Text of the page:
… or, to be more precise, raising my son to choose his own path.
As an atheist who used to believe in god, I’ve experienced both sides of a coin; what it’s like to know that god exists, and what it’s like to feel comfortable, based on the evidence before me, to state that god probably doesn’t exist. That’s not agnosticism, by the way; that’s just plain good sense based on the scientific method.
I’m concerned about organised religions; they can cause enmity, out-group hostility, and divisions in an otherwise tolerant society. There are, of course, smaller religious groups who aren’t like that; Jains and Quakers, for example, are sects that are peaceful enough, despite having an adherence to religious faith and worship without any basis of evidence.
I wasn’t raised in an overtly religious home; my mother was (and still is) Christian, and my father an agnostic (and now an atheist). Neither of them forced me into an opinion; in fact, faith was a subject that was hardly ever discussed. I was certainly never under any pressure to conform.
As a result, I was a Christian for a number of years. I chose that lifestyle and was proud of it at the time. No-one can say I was indoctrinated by my family, but I didn’t know enough to make an informed decision – certainly in my formative years at a secondary school which was avowedly Catholic. That’s where I got my information from, and where my opinions were formed; I have no alternative points of view.
Once I did get exposed to a greater range of opinions, as well as clear-sighted arguments that were logical, well-cited, and obvious, then my own opinions changed.
I intend to give my son the chance to learn opposing points of view, not because I expect him to share my own point of view (although I would certainly be glad if he did) but because I want him to make up his own mind. I want my son to have as much knowledge at his fingertips as possible, so that he feels comfortable making a decision from a position of strength.
That means showing him all angles of the argument. We attended a friend’s wedding a few weeks ago at a local church, and we were both interested in the building and its history. The vicar was still there after the service, doing whatever a vicar does in these situations, and the three of us spent ten minutes chatting about the church’s history, its stained glass windows, and why children are baptised. Later on, I added my own thoughts on baptisms, but made sure my son understood the differences between our views and that he didn’t have to listen to my point of view if he disagreed.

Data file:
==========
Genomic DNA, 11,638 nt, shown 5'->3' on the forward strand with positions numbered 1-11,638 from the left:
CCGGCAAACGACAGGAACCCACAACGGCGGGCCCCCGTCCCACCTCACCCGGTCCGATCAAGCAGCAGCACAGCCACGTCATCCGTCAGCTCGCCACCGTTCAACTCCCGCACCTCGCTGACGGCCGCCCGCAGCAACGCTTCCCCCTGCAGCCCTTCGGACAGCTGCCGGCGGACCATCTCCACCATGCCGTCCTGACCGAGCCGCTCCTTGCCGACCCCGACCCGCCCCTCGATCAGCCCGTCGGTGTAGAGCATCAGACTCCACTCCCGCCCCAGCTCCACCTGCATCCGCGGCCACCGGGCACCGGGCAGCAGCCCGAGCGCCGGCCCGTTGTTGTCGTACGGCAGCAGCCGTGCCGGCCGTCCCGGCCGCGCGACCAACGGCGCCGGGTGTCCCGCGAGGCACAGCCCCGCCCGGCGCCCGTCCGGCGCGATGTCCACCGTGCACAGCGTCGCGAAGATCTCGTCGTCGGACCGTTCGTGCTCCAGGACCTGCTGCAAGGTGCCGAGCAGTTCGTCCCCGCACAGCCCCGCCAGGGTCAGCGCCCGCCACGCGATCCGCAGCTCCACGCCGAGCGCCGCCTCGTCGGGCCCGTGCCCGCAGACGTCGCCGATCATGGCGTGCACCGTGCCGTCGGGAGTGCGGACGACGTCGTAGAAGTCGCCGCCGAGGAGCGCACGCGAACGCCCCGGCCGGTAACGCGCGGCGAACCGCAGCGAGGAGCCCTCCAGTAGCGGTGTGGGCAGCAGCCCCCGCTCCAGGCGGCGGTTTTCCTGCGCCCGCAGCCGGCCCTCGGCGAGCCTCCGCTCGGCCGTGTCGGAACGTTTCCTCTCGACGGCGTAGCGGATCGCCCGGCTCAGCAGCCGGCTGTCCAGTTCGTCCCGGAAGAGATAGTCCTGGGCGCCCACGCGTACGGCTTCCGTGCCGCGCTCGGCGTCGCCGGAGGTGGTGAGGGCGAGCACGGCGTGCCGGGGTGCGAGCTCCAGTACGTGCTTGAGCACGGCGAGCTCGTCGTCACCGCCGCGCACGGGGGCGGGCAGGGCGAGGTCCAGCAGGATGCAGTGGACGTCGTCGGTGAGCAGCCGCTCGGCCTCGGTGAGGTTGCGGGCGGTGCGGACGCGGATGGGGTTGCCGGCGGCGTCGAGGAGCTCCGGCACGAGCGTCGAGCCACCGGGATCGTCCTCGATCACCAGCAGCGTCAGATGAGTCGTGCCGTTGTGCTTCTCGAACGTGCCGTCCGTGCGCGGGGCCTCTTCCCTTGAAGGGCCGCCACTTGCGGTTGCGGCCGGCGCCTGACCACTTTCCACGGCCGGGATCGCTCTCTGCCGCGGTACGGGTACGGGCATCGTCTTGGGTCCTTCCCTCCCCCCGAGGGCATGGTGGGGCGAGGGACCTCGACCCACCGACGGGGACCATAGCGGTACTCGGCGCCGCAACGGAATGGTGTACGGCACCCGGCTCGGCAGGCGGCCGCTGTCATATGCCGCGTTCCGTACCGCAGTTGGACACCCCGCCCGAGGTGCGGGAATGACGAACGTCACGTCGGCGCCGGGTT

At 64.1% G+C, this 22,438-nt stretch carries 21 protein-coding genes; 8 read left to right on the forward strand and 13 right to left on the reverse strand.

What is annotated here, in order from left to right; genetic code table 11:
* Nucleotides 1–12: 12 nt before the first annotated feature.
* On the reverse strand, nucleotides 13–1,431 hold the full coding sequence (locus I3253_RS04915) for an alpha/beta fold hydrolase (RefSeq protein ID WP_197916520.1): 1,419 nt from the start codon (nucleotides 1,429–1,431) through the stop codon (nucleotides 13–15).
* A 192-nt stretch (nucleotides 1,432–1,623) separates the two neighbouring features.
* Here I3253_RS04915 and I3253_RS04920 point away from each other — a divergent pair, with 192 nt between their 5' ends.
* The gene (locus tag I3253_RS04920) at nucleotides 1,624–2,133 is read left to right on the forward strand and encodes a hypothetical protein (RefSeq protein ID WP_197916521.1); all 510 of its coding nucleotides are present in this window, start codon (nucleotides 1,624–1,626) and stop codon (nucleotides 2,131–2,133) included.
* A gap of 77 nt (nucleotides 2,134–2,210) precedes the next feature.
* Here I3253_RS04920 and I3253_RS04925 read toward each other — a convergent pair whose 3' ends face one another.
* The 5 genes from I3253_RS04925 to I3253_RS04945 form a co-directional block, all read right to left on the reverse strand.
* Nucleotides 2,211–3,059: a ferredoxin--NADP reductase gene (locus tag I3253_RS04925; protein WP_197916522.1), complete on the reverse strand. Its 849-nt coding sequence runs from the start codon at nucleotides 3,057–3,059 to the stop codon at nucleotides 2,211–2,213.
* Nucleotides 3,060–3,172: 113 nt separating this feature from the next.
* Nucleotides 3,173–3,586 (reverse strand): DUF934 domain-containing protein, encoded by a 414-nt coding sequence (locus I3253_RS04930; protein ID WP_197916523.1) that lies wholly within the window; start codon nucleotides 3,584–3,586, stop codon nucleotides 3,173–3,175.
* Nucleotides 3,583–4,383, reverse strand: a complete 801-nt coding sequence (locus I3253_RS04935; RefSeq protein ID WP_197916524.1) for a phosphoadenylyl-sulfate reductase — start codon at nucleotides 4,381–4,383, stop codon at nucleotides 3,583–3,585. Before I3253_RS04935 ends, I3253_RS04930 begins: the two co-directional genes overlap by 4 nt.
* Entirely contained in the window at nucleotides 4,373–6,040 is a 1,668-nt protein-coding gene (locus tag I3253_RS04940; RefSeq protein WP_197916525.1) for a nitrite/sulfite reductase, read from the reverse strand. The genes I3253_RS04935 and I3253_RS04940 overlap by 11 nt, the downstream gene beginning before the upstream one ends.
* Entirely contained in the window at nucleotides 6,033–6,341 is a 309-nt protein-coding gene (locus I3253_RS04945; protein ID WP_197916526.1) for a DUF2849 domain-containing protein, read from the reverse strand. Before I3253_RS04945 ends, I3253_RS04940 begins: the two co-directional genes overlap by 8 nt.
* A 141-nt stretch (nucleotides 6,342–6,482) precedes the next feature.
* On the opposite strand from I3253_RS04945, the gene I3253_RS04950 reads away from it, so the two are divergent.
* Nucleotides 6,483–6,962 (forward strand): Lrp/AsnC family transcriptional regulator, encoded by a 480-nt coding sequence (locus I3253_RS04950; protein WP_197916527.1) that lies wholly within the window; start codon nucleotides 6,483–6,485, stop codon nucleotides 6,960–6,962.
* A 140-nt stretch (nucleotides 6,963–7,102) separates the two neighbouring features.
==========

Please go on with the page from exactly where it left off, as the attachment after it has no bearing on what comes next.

What I want for my son is to use the brain that he was born with. He is an intelligent, fair, and compassionate young man, and I want him to use his brain. We all have the capacity to think critically, but we don’t all use that capacity; Love Island and Big Brother being two such examples of where that it is in absolute evidence.
For the most part, we unflinchingly accept the things we’re told by our parents; “Don’t touch that hot radiator”; “Watch out for that spider with the red bottom, it’ll bite you”; “Don’t eat that mouldy cheese, it’ll make you sick!” Those things are meant to help us, and they’re instructions passed down through the generations; so if we believe those things from our parents, then why wouldn’t we believe our parents if we’re also told, “There is a god” or “There’s probably no god”?
But why would I tell my son one of those things as received wisdom? It’s not something that will ensure his continued survival, but he inevitably would believe me if I asserted one statement over the other with as much authority as I told him, “Those mushrooms over there will kill you if you even touch them!”
Why don’t I convince him that my worldview is correct? Because it’s my worldview, and I would be furious if someone tried to tell me what my opinions should be. My son deserves the courtesy of being allowed to develop his own opinions on religion; right now, he identifies as an atheist. I suspect he partly does this because I am as well, but he’s told me it’s because of the Big Bang and the possibilities about its creation. Fine by me, but I’ve reminded him that he has the right to change his mind if he wishes.
I’m trying to raise my son to be moral, kind, generous, and ever-critical. He doesn’t need religion to be any of those things; he can be good without religion, and so doesn’t need a holy book as a guideline on how to live. Those qualities seem to come naturally to him, thankfully, so it’s down to me to fan the flames and help him see the rewards of generosity and kindness.
Whether he decides to then move into the realms of religion and faith, or continue with science and logic, is entirely his right to choose.